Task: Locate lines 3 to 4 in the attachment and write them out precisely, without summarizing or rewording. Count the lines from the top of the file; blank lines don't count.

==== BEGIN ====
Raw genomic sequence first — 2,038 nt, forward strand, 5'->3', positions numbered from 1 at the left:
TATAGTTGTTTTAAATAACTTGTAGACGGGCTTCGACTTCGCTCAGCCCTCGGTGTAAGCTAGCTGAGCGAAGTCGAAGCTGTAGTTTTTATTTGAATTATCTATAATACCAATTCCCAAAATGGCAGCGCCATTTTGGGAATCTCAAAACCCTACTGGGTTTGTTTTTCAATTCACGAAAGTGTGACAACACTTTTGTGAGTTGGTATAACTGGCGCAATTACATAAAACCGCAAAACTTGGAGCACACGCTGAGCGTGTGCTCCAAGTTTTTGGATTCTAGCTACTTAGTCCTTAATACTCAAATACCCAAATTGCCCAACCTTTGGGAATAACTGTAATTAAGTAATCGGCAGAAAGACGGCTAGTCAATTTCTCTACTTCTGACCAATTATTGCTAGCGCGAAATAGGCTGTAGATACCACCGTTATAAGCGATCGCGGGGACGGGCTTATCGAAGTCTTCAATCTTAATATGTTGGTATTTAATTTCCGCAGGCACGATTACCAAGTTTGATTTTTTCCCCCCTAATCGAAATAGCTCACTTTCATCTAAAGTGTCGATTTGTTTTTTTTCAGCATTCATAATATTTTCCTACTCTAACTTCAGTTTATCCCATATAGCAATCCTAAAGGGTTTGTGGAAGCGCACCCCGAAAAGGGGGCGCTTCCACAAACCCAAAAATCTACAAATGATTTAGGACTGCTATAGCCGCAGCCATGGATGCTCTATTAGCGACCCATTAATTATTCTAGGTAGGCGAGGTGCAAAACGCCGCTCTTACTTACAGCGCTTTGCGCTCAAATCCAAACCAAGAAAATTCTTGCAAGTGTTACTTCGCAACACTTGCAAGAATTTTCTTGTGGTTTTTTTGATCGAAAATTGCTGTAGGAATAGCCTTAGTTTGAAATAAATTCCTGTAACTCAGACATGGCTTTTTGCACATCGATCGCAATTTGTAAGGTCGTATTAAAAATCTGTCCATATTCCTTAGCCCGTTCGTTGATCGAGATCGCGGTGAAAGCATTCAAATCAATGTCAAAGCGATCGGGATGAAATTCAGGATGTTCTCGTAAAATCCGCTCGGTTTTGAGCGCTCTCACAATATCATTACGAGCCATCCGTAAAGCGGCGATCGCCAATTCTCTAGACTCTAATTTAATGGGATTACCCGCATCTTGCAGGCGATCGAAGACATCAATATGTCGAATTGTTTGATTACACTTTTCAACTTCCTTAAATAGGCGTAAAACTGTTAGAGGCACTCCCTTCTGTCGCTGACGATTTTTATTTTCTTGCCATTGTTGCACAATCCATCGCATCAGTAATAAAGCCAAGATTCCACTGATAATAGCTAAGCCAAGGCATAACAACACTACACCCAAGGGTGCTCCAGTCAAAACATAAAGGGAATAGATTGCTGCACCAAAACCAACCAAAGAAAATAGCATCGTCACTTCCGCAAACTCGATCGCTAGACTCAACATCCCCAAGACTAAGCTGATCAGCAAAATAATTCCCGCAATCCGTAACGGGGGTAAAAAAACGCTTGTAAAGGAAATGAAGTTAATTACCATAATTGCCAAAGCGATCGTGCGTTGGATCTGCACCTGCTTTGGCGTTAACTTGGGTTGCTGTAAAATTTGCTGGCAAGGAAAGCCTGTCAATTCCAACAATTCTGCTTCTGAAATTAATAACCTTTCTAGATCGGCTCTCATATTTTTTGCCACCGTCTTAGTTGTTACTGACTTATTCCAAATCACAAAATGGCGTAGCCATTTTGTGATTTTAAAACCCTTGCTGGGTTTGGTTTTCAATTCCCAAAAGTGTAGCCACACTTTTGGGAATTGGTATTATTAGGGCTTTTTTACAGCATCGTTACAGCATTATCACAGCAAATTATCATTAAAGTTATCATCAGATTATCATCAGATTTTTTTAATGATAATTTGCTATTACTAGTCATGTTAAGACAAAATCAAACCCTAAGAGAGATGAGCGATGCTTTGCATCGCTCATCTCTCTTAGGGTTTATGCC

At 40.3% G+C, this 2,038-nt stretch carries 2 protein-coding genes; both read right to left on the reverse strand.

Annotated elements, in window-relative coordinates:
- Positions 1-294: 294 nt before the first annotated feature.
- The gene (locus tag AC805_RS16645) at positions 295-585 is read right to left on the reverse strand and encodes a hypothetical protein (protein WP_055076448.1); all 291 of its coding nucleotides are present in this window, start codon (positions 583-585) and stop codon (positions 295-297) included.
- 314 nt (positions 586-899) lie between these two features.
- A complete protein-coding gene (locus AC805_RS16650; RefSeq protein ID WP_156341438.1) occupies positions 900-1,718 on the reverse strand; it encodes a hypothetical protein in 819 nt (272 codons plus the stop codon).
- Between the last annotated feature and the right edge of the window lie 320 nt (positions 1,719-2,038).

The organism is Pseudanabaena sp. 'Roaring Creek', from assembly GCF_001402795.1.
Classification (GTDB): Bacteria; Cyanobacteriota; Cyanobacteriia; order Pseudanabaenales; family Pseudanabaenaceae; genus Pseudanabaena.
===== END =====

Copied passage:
At 40.3% G+C, this 2,038-nt stretch carries 2 protein-coding genes; both read right to left on the reverse strand.

Annotated elements, in window-relative coordinates: